Fibreglass headstone invented in Co Clare a first for Europe

Fibreglass headstone invented in Co Clare a first for Europe

Fibreglass headstone invented in Co Clare a first for Europe
Fibreglass headstone invented in Co Clare a first for Europe

Co Clare company New Age Memorials founder Barry Spearman has come up with a new product concept – fiberglass headstones – which he says is a first in Western Europe.

“These fibreglass headstones offer many advantages over traditional stone headstones: they are maintenance free, as unlike stone, they are not porous and thus discourage the growth of algae and other discolourants.

“They are strong but light and can be installed immediately. In fact they can be installed by anyone without special tools, and uniquely, they can be repaired if vandalised or damaged. All of this means major savings for the consumer.”

The idea came about two years when Spearman was trying to clean some family headstones. “I was quoted €250 for sandblasting and re-lettering which I thought was excessive. Then I bought various stone cleaning chemicals and none of them worked well enough.

“Up to that time , I had not thought about the ongoing costs involved in maintaining headstones and it was only when I mentioned it to other people I discovered that a whole industry of cleaning headstones had come into existence. I thought there must be a modern material, with similar properties to stone, but without the drawbacks, that could be used just as efficiently.”

‘Eureka’ moment on the lake

He says he had a ‘Eureka’ moment while out on Lough Derg mulling the problem over. He had bought his boat 30 years previously secondhand and it had been sitting in the water most of that time, having endured all weathers.

“Every few months, a bit of surface mould might grow where rain has lodged, but this is easily brushed off. This boat, like 90pc of all modern boats, is made from marine grade fibreglass.  I had found my headstone material.”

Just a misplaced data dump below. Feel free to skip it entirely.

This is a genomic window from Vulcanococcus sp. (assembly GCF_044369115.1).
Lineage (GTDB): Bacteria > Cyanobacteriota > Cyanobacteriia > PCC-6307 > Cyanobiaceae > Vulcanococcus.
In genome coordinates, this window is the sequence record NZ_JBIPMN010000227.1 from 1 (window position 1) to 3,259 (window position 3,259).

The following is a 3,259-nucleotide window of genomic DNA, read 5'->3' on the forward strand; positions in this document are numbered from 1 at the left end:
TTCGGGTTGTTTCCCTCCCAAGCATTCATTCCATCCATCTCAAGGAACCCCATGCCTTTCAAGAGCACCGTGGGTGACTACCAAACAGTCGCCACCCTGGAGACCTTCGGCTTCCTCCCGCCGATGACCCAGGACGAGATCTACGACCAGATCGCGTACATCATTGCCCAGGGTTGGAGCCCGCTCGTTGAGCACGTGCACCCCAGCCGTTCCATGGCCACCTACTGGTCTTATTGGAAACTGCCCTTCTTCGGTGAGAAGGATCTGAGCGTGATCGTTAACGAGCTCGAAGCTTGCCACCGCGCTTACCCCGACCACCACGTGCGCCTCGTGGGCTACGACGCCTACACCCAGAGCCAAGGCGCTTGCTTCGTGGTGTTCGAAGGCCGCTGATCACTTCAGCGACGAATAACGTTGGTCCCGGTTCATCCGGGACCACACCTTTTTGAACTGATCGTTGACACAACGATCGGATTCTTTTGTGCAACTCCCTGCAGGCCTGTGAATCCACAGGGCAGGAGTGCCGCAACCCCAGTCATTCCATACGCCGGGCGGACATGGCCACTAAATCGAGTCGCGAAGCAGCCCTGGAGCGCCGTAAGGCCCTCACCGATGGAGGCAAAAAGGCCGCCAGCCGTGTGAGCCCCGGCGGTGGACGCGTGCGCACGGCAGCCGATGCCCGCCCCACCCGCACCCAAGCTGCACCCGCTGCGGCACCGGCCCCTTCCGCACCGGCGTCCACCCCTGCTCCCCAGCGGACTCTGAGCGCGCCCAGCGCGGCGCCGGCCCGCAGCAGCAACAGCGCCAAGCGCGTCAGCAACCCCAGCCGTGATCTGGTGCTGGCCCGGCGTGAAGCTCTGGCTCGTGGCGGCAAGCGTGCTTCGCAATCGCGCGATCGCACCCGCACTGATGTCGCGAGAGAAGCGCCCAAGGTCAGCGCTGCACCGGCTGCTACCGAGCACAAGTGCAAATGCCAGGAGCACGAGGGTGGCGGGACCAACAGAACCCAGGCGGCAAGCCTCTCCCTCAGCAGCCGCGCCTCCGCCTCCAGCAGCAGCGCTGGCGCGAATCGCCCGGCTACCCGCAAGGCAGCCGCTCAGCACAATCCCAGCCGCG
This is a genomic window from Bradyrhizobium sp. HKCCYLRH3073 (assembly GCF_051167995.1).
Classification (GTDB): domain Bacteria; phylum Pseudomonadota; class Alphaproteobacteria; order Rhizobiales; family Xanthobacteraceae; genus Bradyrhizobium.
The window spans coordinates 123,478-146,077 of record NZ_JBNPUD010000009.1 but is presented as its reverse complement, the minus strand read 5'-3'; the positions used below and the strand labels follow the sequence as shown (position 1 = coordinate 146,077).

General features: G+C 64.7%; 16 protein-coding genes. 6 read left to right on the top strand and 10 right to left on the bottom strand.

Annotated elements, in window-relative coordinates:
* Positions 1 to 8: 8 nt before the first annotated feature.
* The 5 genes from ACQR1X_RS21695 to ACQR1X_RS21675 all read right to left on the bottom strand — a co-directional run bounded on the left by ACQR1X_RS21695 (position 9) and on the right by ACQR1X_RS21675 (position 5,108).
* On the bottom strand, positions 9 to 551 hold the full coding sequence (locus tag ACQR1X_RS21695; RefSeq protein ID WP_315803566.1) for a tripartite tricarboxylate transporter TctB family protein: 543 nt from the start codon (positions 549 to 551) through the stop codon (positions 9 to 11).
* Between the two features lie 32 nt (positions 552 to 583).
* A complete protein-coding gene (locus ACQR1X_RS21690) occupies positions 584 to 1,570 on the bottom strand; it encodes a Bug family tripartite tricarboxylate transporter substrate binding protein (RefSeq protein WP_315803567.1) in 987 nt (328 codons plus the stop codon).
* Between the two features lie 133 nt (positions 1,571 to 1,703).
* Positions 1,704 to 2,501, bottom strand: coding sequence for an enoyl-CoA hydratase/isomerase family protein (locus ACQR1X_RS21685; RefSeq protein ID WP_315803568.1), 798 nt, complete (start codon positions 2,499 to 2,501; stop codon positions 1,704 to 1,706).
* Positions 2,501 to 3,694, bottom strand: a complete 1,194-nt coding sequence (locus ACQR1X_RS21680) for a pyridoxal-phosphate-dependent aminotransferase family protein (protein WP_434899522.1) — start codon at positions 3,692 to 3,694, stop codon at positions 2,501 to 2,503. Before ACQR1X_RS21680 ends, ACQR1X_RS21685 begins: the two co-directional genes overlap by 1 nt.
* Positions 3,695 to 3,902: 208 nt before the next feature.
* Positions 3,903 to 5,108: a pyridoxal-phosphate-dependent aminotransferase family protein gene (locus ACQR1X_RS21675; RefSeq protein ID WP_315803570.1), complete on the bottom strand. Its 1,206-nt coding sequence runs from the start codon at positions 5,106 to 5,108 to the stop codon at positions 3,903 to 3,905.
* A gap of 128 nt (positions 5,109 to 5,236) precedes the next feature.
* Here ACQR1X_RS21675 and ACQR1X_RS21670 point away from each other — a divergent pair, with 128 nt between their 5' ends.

The next step was to design a prototype and get boat builders to make it, as they were the only people with the expertise needed.
Spearman got final-year marketing students in the Kemmy Business School in the University of Limerick did a three-month feasibility study, involving a survey of undertakers in Connaught and Munster. It found that 90pc thought it was a great idea and there was a market for it.

Spearman set up the company in May 2012, and for the past year has been working with a few companies trying to perfect moulds, finishes, designs and the manufacturing process.

“I discovered that a design for a fibreglass headstone was patented in 1973 in the US. This patent has now lapsed and the design was totally different from mine.

“Now that the product has been perfected I hope to sell directly to the public in order to keep the purchase costs down. This would not happen if sold through undertakers. I have just begun to advertise in the local papers and free sheets and also by putting posters up in shops and so on.

“I’m trying to bring an innovative product into an extremely conservative and traditional market sector. I will bring the cost of a funeral down for the ordinary customer if I can get them out of the clutches of the undertaker/sculptor cartels. This has the potential to be huge because it is so unique, but it will take time to get the message out there.”